According to the report, titled “Contributing to Global Security”, rapid global change is placing increasing stress on the world’s freshwater

“Global economic policies, together with an increasing population, and frequent droughts and floods caused by the warming of our planet, are all making the situation even worse.”

About a billion people around the world lack access to safe drinking water, a similar number are undernourished, and 2.6 billion lack access to adequate sanitation.

“If we continue with a business-as-usual approach, in less than 20 years we will have 40% less freshwater than we need to ensure basic water, food and energy security for our communities,” GEF said in the report.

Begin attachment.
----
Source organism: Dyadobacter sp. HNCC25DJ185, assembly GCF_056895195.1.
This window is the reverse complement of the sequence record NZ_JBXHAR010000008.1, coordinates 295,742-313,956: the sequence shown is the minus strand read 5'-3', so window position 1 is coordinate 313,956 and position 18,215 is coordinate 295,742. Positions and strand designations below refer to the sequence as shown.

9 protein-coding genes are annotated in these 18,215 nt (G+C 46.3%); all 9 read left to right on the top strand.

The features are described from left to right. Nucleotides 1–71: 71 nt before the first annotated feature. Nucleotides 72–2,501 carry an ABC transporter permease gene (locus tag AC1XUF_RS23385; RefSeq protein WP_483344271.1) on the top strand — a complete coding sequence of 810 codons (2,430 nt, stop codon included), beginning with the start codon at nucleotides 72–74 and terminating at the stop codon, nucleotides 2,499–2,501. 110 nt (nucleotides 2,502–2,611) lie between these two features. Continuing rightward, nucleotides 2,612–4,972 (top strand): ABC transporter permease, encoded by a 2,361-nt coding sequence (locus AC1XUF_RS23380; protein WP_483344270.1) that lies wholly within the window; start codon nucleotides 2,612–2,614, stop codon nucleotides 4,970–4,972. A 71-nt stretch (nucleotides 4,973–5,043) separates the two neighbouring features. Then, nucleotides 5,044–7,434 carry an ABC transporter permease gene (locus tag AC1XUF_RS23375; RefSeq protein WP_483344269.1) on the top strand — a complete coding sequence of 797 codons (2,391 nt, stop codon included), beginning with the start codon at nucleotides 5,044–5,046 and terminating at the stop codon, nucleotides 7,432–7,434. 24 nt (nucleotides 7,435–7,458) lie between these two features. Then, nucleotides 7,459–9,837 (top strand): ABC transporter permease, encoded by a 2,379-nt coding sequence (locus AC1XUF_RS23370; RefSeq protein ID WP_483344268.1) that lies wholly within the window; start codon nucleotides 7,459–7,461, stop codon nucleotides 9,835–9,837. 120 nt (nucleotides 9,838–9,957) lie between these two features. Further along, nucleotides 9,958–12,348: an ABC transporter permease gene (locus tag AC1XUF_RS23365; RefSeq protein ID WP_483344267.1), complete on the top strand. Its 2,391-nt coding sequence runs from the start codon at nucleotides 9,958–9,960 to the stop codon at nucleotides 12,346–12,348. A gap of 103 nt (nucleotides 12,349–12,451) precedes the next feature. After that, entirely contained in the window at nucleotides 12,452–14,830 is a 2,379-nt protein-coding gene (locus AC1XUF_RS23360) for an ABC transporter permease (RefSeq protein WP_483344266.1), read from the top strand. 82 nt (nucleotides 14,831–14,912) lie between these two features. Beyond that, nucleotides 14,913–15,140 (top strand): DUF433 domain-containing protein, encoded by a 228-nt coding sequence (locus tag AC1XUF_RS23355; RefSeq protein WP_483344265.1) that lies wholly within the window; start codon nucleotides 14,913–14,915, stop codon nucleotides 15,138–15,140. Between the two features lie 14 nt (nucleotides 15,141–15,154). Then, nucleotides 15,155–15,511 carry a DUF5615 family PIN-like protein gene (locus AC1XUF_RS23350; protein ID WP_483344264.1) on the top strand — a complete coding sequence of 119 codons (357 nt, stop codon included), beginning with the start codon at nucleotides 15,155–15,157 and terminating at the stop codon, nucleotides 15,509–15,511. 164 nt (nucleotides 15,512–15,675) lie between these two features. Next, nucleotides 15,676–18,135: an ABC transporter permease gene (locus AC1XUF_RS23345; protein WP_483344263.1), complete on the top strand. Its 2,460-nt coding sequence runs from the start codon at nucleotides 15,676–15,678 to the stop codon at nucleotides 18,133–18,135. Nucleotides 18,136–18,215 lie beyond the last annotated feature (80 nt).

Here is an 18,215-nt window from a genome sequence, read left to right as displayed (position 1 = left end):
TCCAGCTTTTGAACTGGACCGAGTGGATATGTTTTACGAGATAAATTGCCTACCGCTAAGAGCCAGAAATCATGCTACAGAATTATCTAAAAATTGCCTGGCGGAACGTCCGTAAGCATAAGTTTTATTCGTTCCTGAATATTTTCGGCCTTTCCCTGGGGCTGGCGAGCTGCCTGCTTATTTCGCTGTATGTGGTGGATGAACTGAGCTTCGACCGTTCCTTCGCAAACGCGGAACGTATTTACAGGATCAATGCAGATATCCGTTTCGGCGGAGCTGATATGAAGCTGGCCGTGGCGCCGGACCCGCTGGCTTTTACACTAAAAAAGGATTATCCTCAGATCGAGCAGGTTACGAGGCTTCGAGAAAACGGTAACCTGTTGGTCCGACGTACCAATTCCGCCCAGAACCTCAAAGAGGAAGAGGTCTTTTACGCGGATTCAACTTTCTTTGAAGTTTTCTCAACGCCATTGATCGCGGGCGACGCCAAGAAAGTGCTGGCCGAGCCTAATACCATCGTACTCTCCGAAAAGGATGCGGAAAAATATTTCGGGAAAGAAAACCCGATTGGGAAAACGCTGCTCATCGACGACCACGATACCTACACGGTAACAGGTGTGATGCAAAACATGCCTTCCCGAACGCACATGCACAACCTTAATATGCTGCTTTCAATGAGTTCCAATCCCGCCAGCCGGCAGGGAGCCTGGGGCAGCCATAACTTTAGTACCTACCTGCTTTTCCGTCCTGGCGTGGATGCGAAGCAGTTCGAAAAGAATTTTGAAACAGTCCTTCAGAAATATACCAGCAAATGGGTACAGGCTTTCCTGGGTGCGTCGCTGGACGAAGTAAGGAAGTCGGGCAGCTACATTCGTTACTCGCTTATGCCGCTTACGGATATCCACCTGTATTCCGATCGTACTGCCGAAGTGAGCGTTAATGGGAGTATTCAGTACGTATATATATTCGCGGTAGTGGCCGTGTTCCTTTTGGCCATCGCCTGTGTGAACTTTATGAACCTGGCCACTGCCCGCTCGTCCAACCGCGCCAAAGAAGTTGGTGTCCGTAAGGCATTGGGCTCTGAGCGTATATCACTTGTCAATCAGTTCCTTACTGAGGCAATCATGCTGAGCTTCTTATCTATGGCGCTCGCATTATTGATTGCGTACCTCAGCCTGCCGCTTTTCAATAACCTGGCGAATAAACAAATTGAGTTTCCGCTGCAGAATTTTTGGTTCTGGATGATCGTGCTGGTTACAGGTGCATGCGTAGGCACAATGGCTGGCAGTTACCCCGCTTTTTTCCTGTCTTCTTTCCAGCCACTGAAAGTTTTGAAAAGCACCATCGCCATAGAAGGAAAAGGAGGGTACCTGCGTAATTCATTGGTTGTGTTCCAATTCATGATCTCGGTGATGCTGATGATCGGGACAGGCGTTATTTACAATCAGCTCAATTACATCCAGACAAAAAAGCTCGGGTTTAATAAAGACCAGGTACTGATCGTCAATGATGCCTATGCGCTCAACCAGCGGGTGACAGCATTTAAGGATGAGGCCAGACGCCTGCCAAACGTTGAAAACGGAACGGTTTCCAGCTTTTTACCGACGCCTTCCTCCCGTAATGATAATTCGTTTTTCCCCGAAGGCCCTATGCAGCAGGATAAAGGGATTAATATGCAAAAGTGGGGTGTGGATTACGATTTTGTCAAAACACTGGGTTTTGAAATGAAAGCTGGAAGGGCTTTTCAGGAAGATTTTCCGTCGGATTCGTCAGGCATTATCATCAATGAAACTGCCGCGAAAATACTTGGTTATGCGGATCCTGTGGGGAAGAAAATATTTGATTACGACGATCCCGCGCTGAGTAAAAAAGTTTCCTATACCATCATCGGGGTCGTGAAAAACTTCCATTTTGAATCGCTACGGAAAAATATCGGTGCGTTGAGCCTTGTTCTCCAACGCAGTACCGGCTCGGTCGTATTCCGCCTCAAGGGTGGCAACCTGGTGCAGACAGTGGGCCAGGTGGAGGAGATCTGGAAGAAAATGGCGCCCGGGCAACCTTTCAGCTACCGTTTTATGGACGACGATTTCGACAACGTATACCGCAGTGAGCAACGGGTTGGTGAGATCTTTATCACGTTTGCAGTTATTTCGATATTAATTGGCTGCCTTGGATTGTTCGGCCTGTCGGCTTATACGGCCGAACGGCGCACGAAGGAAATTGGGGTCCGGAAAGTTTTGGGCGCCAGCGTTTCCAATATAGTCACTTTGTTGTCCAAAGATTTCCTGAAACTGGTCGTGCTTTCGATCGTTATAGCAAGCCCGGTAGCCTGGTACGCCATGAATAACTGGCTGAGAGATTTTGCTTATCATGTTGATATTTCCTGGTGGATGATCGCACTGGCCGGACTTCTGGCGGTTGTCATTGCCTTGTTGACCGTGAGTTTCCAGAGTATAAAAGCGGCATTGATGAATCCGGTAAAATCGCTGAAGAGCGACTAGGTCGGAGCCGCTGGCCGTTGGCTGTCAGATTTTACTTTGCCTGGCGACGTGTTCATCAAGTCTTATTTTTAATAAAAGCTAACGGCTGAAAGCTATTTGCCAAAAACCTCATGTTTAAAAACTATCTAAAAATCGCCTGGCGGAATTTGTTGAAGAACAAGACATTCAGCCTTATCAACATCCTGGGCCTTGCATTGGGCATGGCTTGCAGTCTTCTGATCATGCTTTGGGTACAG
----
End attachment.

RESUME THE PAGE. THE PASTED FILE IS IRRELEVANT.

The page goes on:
Countries could no longer stick their heads in the sand and simply hope that next year would bring timely rains, rather than droughts or floods.

“We know that it is possible to achieve long-term water, food and energy security on our planet, but urgent action is needed now.”

The WWF ends in Marseille on Friday. The theme for the forum’s sixth triennial meeting is “Time for Solutions”.

– Sapa

DRC – study warns of alarming trends

Posted by: Saving Water SA (Cape Town, South Africa) – partnered with Water Rhapsody conservation systems – 10 Oct 2011

With half of Africa’s forests and water resources and trillion-dollar mineral reserves, the Democratic Republic of Congo (DRC) could become a powerhouse of African development provided multiple pressures on its natural resources are urgently addressed.

About 50% of Africa’s total water resources are concentrated within the Congo basin